Vietnam War Prisoners
2,079 Americans are still missing and unaccounted for from the Vietnam War, though 468 were at sea/over
water losses: Vietnam - 1,552 (North, 564; South, 986); Laos - 446 Cambodia - 75; Peoples Republic of China territorial waters
- 8. The United States seeks the return of all US prisoners, the fullest possible accounting for those still missing and repatriation
of all recoverable remains.
The United States's highest priority is resolving the live prisoner question. fficial intelligence indicates
that Americans known to have been alive in captivity in Vietnam, Laos and Cambodia were not returned at the end of the war.
In the absence of evidence to the contrary, it must be assumed that these Americans may still be alive. As a matter of policy,
the US Government does not rule out the possibility that American POWs could still be held.
Unilateral return of remains by the government of the Socialist Republic of Vietnam (SRV) has been proven
the most effective means of obtaining accountability. Extensive field activities have brought some progress through joint
recovery or turnover in the field of remains fragments. From that process, 138 Americans have thus far accounted for by the
Clinton Administration, all as a result of joint field operations..
Archival research in Vietnam has produced thousands of items, documents and photos, but the vast majority
pertain to accounted-for Americans. A comprehensive wartime and postwar process existed in Vietnam to collect and retain information
and remains. For this reason, unilateral SRV efforts to locate and return remains and provide records offer the most productive
short term potential. The Defense Department's case-by-case review and other evidence reveal that unilateral SRV efforts could
bring many answers.
Joint field activities in Laos are productive and, increasingly, the Lao Government has permitted greater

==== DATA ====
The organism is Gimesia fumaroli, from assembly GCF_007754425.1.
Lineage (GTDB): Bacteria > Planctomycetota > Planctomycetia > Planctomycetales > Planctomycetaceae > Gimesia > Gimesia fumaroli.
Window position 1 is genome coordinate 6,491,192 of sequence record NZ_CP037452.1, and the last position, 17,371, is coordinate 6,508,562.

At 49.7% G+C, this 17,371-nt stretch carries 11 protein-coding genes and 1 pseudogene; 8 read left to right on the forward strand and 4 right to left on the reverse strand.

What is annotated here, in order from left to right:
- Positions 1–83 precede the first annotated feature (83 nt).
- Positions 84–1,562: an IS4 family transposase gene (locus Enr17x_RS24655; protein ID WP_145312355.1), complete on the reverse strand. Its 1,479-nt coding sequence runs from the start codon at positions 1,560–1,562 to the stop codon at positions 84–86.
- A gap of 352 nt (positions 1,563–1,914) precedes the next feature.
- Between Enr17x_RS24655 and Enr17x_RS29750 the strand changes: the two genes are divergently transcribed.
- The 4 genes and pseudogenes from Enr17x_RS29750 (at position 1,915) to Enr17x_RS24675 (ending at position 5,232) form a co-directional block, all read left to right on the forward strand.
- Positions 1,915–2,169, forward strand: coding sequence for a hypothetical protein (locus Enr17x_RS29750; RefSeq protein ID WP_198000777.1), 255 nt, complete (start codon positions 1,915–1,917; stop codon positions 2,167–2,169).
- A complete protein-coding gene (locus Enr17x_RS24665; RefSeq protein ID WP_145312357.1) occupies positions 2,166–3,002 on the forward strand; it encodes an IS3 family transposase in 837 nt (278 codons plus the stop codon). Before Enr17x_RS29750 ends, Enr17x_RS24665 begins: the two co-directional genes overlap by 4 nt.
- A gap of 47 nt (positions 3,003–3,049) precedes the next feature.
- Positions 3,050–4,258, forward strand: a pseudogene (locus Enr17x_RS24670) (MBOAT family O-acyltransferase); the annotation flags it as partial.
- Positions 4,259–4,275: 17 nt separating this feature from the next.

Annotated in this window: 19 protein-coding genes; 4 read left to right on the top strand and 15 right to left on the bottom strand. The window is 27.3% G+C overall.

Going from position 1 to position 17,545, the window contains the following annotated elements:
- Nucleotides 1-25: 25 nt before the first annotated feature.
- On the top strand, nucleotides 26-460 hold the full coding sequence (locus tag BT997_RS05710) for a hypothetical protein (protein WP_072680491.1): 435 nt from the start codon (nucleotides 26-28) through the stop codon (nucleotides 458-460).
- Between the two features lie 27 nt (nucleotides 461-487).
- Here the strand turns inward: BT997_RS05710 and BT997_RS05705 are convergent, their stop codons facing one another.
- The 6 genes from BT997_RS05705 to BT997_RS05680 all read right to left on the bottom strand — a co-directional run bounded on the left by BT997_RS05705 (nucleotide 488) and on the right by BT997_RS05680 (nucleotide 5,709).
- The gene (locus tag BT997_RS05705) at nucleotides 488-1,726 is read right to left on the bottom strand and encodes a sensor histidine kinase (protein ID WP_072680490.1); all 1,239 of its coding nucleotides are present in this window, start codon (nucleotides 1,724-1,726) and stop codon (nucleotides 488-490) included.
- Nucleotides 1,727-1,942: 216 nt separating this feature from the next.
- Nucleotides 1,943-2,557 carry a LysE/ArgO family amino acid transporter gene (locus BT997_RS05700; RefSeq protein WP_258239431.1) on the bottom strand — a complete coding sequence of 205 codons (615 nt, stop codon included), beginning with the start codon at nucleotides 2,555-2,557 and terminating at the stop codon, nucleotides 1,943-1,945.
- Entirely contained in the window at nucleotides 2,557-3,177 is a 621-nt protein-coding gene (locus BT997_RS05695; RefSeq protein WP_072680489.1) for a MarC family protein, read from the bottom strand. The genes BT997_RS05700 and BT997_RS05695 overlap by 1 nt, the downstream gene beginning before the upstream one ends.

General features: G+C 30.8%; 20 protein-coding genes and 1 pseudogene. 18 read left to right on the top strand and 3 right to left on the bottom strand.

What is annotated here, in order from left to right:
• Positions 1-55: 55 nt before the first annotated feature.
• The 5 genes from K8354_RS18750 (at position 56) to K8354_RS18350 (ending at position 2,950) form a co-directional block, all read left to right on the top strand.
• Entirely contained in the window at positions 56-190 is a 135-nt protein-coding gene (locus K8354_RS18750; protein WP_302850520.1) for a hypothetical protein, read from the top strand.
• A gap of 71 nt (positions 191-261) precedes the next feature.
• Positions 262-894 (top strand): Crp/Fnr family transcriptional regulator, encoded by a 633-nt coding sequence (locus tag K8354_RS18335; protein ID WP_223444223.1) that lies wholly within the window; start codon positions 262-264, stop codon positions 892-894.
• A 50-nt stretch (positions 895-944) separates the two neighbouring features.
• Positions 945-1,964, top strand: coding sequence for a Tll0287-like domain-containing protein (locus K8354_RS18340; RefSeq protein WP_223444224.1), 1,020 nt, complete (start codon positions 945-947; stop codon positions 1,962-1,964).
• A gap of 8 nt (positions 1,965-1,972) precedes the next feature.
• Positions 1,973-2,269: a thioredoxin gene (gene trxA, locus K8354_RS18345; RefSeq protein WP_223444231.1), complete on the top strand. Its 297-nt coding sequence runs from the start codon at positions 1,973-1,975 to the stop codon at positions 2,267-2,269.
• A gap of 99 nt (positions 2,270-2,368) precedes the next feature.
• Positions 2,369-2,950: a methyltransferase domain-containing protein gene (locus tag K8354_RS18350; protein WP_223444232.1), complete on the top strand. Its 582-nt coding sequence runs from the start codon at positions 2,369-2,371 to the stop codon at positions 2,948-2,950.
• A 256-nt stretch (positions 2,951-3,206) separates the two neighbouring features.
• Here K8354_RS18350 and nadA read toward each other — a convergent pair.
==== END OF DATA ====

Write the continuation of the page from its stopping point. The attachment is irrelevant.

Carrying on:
flexibility while US teams are in-country. Agreements between the US and the Indochina governments now permit Vietnamese witnesses
to participate in joint operations in Laos and Cambodia when necessary. POW/MIA research and field activities in Cambodia
have received excellent support.
Over 80% of US losses in Laos and 90% of those in Cambodia occurred in areas where Vietnamese forces
operated during the war; however, Vietnam has not yet responded to numerous US requests for case-specific records on US loss
incidents in these countries. Records research and field operations are the most likely means of increasing the accounting
for Americans missing in Laos and Cambodia.
Despite US intelligence assessments and other evidence that hundreds of Americans can best be accounted
for by unilateral Vietnamese efforts to locate and return remains and provide relevant documents and records, President Clinton
lifted the trade embargo, established a US Embassy in Hanoi, normalized relations, posted a US Ambassador to Vietnam and,
recently, determined, without supporting evidence, that Vietnam is "fully cooperating in good faith" to resolve this issue.
The burden is squarely on the current administration to obtain increased accountability. The United States
supports steps by the US to respond to concrete results, not advancing political and economic concessions in the hope that
Hanoi will respond.
At the end of the Vietnam War, there were 2,583 unaccounted for American prisoners, missing in action
or killed in action/body not recovered. As of October 1, 1998, 2,079 Americans are still missing and unaccounted for, over
90% of whom were lost in Vietnam or in areas of Laos and Cambodia where Vietnamese forces operated during the war.